Great news for "America's Next Top Model" fans: the CW was deemed TV's top broadcast network for LGBT-inclusive programming for the third year in a row.
With 29 percent of its programming deemed LGBT-inclusive, the CW was the frontrunner among broadcast networks in GLAAD's sixth annual Network Responsibility Index. The study, which tracked original prime-time programming on 10 major cable networks as well as the five major broadcast networks, also gave favorable ratings to ABC Family (home to "Pretty Little Liars"), TNT and HBO.
"Americans expect to see their off-screen worlds represented onscreen and today more than ever that includes LGBT people and families," GLAAD President Herndon Graddick said in a statement. "Storylines of families like Mitchell and Cameron on 'Modern Family' and young people like Emily on 'Pretty Little Liars' are not only growing acceptance of our community, but have found praise from viewers and critics alike at a time when visibility and acceptance of LGBT people is at an all-time high."
Graddick also praised Chaz Bono's appearance on ABC's "Dancing With The Stars" as helping to promote acceptance of transgender people. "His very candid appearance on the program taught many that transgender Americans deserve respect and acceptance," Graddick is quoted by the Associated press as saying.
On the flip side, CBS came in last place with a mere eight percent of its prime-time programming deemed LGBT-inclusive; after receiving an "Adequate" score last year, the network is back to a "Failing" score. Perhaps the new series "Partners," which stars "Ugly Betty" alum Michael Urie as a gay character and is set to debut Sept. 24, could bolster those ratings next year.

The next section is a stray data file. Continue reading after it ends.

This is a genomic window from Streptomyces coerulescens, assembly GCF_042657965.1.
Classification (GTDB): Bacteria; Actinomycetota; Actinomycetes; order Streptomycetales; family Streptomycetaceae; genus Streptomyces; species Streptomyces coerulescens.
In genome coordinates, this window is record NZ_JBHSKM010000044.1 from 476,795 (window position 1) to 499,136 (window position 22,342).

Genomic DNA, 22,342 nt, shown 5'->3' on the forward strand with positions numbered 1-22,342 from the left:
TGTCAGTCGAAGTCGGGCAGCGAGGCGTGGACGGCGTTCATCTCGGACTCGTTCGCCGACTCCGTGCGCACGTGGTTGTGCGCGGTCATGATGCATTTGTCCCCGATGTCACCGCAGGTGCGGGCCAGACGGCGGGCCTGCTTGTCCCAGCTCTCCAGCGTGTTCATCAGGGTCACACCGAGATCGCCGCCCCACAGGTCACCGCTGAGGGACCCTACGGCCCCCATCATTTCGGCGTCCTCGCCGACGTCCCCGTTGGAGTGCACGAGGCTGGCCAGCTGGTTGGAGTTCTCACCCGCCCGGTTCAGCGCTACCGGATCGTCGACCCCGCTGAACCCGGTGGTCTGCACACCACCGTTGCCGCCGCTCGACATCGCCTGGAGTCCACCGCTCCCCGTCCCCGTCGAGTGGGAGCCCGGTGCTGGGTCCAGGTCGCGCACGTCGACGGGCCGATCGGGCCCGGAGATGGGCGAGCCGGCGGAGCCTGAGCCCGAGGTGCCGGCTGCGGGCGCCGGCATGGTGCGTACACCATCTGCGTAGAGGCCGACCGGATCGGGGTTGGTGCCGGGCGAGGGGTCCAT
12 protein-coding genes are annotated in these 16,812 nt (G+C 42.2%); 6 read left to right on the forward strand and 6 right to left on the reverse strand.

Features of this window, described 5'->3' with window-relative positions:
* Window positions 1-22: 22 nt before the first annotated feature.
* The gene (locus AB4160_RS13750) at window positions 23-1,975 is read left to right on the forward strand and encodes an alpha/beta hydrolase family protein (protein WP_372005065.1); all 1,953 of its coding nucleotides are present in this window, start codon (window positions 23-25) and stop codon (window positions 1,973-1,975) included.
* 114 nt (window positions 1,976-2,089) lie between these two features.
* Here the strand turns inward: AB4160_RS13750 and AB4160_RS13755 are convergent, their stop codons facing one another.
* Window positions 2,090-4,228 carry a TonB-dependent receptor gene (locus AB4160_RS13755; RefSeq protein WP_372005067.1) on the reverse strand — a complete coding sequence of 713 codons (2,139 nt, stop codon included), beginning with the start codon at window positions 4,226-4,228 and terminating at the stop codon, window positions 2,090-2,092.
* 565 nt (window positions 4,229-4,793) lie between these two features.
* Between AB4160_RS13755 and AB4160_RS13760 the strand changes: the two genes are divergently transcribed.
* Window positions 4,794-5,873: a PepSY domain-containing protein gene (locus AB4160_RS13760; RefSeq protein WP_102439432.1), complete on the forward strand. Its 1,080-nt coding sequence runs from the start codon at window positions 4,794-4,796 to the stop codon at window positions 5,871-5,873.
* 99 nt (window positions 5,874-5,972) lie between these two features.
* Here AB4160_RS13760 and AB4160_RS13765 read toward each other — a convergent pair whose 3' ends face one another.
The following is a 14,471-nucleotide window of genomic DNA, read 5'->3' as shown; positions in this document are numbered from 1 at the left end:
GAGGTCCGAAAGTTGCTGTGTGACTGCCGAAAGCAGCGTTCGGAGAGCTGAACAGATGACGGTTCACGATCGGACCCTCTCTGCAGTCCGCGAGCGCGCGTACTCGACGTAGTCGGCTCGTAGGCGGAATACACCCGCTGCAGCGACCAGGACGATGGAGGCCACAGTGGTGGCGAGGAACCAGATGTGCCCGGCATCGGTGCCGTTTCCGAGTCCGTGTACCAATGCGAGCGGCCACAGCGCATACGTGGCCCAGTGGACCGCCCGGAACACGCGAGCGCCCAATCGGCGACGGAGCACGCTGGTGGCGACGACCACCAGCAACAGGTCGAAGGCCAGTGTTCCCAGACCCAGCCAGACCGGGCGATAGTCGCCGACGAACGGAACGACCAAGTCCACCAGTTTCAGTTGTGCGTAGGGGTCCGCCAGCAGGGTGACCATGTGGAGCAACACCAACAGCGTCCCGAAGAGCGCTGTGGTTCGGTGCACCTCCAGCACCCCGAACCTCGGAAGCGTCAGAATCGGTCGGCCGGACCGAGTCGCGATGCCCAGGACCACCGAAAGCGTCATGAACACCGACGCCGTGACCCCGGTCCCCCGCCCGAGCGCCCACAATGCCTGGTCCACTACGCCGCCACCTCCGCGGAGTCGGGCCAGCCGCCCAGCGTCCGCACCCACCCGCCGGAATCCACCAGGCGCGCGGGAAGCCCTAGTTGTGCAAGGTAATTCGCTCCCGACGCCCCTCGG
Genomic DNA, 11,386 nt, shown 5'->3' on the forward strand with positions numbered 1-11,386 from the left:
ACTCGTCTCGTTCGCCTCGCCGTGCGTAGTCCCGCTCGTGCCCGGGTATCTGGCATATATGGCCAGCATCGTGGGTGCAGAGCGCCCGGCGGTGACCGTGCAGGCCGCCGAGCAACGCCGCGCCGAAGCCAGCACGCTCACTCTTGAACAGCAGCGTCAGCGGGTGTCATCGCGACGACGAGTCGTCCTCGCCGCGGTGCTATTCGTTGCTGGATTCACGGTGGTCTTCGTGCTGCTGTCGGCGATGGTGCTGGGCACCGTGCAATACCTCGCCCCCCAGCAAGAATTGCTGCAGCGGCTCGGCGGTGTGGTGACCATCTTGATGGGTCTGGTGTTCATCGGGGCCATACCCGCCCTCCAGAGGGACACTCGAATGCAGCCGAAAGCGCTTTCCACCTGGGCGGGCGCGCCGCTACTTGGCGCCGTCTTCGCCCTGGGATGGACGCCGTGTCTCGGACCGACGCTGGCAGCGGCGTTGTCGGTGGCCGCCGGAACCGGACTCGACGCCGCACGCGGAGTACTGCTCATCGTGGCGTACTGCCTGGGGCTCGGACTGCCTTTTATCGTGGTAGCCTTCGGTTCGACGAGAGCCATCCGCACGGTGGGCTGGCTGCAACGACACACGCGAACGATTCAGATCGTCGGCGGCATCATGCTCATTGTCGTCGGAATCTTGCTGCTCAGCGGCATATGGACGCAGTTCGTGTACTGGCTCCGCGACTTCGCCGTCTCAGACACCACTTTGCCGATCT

Both TBS and the History Network also received “Failing” ratings, with just five percent and three percent of their programs deemed LGBT-inclusive, respectively.
The CW remains the top broadcast network with a rating of "Good" and 29 percent of its primetime programming hours being LGBT-inclusive. The CW also registered the most racial diversity with 62 percent of impressions made by LGBT people/characters of color, such as those on "America's Next Top Model."
Home to "Glee," the network nonetheless dropped 5 percent, with 24 percent of its programming deemed LGBT-inclusive.
With 33 percent of its programming deemed LGBT-inclusive, HBO (home to the hit series "Girls," which features at least one gay character) was given a "good" rating.
GLAAD rated ABC Family as "excellent" in its portrayal of gay and lesbian characters, only the second television network to get such a designation in the five years the group has monitored television content. ABC Family's popular "Pretty Little Liars" features Emily, one of four teenage girls, as an athlete who came out as a lesbian.
Thanks, in part, to Chaz Bono's "Dancing With The Stars" stint, ABC scored a 4 percent increase, with 27 percent of its programming deemed LGBT inclusive.
With just 8 percent of its programming deemed LGBT-inclusive, CBS held last place, therefore earning a "failing" rating. The new comedy series "Partners" will debut on CBS on Sept. 24, starring "Ugly Betty" alum Michael Urie (right) as a gay character.
Despite an increase of 4 percent, NBC (home to "30 Rock") came in fourth place in broadcast networks, with 19 percent of its programming deemed LGBT-inclusive.
Thanks to shows like "American Horror Story," FX saw the biggest increase over last year, with its percentage of gay-and-lesbian-inclusive hours rising from 19 percent to 34 percent.
TBS, which will be home to "Cougar Town" this coming season, received a "failing" rating with just 5 percent of its programming deemed LGBT-inclusive.
Earlier on HuffPost: